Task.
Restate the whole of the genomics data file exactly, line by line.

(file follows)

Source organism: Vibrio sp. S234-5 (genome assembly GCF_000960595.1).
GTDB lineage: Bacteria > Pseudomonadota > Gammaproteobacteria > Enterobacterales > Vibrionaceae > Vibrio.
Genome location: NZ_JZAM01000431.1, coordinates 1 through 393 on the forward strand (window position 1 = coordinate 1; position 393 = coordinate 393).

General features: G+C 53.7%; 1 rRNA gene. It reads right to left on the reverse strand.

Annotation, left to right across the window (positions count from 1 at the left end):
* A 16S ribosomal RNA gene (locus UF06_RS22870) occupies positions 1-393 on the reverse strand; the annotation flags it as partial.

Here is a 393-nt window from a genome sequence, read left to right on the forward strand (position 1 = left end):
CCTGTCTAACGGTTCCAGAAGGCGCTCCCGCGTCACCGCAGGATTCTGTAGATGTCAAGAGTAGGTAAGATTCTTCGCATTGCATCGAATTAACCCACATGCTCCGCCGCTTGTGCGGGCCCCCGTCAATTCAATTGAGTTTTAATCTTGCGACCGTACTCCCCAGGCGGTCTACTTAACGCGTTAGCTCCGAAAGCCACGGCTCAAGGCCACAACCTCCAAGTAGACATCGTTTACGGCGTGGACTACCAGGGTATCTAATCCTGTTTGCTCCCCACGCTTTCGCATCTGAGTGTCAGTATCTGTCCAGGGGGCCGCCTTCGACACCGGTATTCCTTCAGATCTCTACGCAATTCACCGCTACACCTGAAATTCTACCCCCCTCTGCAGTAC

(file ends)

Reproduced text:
Source organism: Vibrio sp. S234-5 (genome assembly GCF_000960595.1).
GTDB lineage: Bacteria > Pseudomonadota > Gammaproteobacteria > Enterobacterales > Vibrionaceae > Vibrio.
Genome location: NZ_JZAM01000431.1, coordinates 1 through 393 on the forward strand (window position 1 = coordinate 1; position 393 = coordinate 393).

General features: G+C 53.7%; 1 rRNA gene. It reads right to left on the reverse strand.

Annotation, left to right across the window (positions count from 1 at the left end):
* A 16S ribosomal RNA gene (locus UF06_RS22870) occupies positions 1-393 on the reverse strand; the annotation flags it as partial.

Here is a 393-nt window from a genome sequence, read left to right on the forward strand (position 1 = left end):
CCTGTCTAACGGTTCCAGAAGGCGCTCCCGCGTCACCGCAGGATTCTGTAGATGTCAAGAGTAGGTAAGATTCTTCGCATTGCATCGAATTAACCCACATGCTCCGCCGCTTGTGCGGGCCCCCGTCAATTCAATTGAGTTTTAATCTTGCGACCGTACTCCCCAGGCGGTCTACTTAACGCGTTAGCTCCGAAAGCCACGGCTCAAGGCCACAACCTCCAAGTAGACATCGTTTACGGCGTGGACTACCAGGGTATCTAATCCTGTTTGCTCCCCACGCTTTCGCATCTGAGTGTCAGTATCTGTCCAGGGGGCCGCCTTCGACACCGGTATTCCTTCAGATCTCTACGCAATTCACCGCTACACCTGAAATTCTACCCCCCTCTGCAGTAC